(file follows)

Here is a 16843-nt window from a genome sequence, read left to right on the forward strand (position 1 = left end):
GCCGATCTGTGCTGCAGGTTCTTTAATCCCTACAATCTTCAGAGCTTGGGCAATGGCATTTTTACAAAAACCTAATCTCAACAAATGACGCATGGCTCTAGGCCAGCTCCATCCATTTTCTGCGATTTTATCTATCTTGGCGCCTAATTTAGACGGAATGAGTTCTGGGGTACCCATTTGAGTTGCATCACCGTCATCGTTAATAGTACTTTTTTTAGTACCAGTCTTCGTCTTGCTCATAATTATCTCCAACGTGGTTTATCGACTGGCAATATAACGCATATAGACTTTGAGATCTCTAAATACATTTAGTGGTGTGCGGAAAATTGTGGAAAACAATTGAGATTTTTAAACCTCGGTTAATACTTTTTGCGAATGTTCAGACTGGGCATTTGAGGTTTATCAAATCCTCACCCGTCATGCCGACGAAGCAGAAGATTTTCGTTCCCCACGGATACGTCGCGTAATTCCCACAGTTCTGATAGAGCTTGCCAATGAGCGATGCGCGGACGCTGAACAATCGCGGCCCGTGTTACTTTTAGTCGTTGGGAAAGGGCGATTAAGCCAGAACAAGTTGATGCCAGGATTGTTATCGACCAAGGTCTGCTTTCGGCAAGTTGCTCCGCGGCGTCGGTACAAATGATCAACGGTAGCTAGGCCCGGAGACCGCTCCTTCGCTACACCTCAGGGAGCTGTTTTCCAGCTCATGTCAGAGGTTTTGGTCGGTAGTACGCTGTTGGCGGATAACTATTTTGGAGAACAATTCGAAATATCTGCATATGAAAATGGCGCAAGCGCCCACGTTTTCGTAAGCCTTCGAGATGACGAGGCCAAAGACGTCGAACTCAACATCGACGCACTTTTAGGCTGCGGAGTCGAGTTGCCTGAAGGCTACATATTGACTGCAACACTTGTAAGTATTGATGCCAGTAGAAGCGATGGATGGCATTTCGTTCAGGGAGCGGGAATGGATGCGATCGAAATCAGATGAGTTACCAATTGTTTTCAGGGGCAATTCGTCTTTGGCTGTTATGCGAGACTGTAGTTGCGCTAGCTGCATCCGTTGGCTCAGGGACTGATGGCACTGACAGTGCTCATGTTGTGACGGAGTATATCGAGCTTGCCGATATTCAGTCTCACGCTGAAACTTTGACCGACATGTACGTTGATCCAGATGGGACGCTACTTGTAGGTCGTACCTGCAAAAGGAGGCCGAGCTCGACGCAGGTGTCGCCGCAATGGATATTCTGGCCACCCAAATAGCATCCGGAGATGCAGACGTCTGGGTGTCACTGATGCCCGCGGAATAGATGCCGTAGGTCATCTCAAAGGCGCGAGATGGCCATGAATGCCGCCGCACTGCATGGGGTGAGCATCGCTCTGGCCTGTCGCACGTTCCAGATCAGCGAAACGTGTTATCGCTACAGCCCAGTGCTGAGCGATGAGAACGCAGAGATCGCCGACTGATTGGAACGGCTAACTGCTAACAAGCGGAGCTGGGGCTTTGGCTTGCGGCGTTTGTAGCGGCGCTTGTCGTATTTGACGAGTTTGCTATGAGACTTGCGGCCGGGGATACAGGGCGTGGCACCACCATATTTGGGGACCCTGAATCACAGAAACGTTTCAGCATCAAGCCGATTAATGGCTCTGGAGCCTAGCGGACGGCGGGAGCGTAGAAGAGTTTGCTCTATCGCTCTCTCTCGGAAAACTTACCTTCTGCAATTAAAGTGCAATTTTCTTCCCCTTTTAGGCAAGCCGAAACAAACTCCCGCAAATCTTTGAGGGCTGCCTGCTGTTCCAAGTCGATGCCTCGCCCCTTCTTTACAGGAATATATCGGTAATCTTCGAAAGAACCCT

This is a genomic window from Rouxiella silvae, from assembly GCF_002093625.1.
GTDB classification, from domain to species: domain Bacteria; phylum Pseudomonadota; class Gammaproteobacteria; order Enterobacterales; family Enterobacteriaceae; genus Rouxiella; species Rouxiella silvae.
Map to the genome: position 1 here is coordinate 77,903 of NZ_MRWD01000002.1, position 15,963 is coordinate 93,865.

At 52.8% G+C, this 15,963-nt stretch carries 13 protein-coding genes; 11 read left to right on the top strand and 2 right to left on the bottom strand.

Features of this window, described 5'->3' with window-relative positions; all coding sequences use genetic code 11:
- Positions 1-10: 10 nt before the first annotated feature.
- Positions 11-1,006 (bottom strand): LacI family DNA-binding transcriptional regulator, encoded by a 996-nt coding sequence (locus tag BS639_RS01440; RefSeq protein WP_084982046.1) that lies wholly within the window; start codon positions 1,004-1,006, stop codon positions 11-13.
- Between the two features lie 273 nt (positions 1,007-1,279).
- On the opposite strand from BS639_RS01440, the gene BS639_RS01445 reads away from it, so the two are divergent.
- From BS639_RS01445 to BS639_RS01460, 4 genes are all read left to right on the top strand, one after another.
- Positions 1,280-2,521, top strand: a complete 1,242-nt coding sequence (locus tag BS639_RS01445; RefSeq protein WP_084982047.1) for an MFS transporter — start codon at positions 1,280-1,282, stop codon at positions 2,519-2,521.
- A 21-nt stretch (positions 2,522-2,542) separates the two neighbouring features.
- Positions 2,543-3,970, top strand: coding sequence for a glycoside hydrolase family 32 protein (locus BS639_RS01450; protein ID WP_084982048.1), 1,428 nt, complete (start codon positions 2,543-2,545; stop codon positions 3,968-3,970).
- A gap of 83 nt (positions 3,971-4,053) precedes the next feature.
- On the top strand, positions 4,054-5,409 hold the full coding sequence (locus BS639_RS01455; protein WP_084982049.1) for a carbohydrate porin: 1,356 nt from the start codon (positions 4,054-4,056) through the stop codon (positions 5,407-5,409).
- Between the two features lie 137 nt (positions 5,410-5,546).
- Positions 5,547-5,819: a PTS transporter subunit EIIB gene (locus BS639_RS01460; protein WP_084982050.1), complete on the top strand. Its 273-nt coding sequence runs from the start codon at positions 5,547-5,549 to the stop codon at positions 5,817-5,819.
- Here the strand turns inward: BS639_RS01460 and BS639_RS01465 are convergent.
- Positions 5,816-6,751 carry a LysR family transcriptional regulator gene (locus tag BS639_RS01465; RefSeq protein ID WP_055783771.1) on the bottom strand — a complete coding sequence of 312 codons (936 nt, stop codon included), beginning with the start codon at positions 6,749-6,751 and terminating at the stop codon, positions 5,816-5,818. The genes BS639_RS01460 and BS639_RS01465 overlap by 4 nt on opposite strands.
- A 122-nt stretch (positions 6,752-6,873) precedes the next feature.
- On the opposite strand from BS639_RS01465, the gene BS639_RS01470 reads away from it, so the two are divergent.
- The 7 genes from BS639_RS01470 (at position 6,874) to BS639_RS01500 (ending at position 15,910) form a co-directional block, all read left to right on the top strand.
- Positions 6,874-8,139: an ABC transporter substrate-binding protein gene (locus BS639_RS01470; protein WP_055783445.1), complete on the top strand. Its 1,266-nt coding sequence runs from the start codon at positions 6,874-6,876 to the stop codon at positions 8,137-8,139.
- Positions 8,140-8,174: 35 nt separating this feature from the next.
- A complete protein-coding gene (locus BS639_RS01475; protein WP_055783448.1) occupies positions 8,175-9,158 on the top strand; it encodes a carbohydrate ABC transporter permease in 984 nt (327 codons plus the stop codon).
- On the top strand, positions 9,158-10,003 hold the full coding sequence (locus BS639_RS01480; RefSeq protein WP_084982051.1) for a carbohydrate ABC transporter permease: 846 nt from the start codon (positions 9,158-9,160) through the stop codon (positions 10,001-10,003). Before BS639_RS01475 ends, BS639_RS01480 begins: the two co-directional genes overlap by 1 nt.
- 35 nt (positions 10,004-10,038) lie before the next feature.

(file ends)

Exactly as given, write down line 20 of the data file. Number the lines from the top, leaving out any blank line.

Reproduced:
- Here the strand turns inward: BS639_RS01460 and BS639_RS01465 are convergent.